In order to evaluate the attractiveness of mid-caps, we will focus on their relative performance and use data from the Kenneth R. French library. We create indices for each of the three market cap segments and stocks are weighted by their market capitalizations. We observe that mid and small-caps in the US stock market generated almost identical returns between 1926 and 2021, where the lack of differentiation is somewhat surprising. Both achieved significantly higher returns than large-caps.
It is worth noting that this data set excludes transaction costs. Given that it is more expensive to trade small than large-caps, the outperformance of small and mid-caps would be lower when transaction costs are included.
Source: Kenneth R. French Data Library, FactorResearch
The long-term performance chart highlighted that small and mid-caps outperformed over the last 90 years, but the difference to large-caps did not seem to have increased significantly post the 1980s.
Another way of looking at the excess returns of smaller and medium-sized companies is by analyzing the performance of the Size factor, which is defined as taking long positions in small and short positions in large-caps. Rolf Banz published the first paper about this factor in 1981, but sadly the small-cap premium has largely disappeared since then. Perhaps it was arbitraged away, or it was never a risk premium in the first place and the research results simply represented in-sample excess returns.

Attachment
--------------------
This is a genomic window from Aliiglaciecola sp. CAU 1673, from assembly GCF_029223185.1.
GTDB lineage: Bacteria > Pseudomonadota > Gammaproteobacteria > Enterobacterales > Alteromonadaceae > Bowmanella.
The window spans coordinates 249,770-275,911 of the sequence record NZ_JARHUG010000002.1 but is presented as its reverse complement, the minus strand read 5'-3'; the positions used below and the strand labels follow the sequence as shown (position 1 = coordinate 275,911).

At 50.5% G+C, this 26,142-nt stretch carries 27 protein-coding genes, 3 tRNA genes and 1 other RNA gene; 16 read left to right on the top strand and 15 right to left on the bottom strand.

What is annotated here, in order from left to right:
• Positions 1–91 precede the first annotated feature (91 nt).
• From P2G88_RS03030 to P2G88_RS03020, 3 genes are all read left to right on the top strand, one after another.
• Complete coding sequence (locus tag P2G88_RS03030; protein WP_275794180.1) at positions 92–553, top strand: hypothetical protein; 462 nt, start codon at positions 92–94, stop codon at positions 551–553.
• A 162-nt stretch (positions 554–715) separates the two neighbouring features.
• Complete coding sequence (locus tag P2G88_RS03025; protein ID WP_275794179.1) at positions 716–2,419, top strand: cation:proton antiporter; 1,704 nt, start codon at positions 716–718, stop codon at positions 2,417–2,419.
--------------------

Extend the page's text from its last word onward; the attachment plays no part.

If we break down the returns of the three market cap segments by decades, then this highlights that mid (and small) caps outperformed between 1941 and 1981, but not much thereafter. However, more importantly, mid-caps outperformed both small and large-caps in only one out of ten decades. Mid-caps seem unpopular with investors, but it seems for the right reasons.
Source: Kenneth R. French Data Library, FactorResearch
MID-CAPS ACROSS MARKETS